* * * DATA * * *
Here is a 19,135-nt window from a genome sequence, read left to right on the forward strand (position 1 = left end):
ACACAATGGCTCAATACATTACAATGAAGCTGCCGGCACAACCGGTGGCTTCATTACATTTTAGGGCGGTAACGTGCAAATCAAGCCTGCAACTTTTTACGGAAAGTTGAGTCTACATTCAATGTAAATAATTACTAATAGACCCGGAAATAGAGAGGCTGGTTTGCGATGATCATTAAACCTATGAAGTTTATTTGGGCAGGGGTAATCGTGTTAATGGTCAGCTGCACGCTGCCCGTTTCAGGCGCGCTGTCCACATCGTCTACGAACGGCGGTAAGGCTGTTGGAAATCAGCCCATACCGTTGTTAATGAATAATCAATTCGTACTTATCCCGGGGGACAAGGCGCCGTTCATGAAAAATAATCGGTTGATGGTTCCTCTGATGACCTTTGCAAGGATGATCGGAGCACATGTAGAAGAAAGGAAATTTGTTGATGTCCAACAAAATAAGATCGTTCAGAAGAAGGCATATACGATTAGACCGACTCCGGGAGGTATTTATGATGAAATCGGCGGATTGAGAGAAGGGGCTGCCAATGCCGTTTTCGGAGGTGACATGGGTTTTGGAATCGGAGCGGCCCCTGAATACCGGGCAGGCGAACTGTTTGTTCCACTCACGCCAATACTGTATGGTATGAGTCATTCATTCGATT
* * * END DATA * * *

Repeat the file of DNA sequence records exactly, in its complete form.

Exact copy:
Here is a 19,135-nt window from a genome sequence, read left to right on the forward strand (position 1 = left end):
ACACAATGGCTCAATACATTACAATGAAGCTGCCGGCACAACCGGTGGCTTCATTACATTTTAGGGCGGTAACGTGCAAATCAAGCCTGCAACTTTTTACGGAAAGTTGAGTCTACATTCAATGTAAATAATTACTAATAGACCCGGAAATAGAGAGGCTGGTTTGCGATGATCATTAAACCTATGAAGTTTATTTGGGCAGGGGTAATCGTGTTAATGGTCAGCTGCACGCTGCCCGTTTCAGGCGCGCTGTCCACATCGTCTACGAACGGCGGTAAGGCTGTTGGAAATCAGCCCATACCGTTGTTAATGAATAATCAATTCGTACTTATCCCGGGGGACAAGGCGCCGTTCATGAAAAATAATCGGTTGATGGTTCCTCTGATGACCTTTGCAAGGATGATCGGAGCACATGTAGAAGAAAGGAAATTTGTTGATGTCCAACAAAATAAGATCGTTCAGAAGAAGGCATATACGATTAGACCGACTCCGGGAGGTATTTATGATGAAATCGGCGGATTGAGAGAAGGGGCTGCCAATGCCGTTTTCGGAGGTGACATGGGTTTTGGAATCGGAGCGGCCCCTGAATACCGGGCAGGCGAACTGTTTGTTCCACTCACGCCAATACTGTATGGTATGAGTCATTCATTCGATT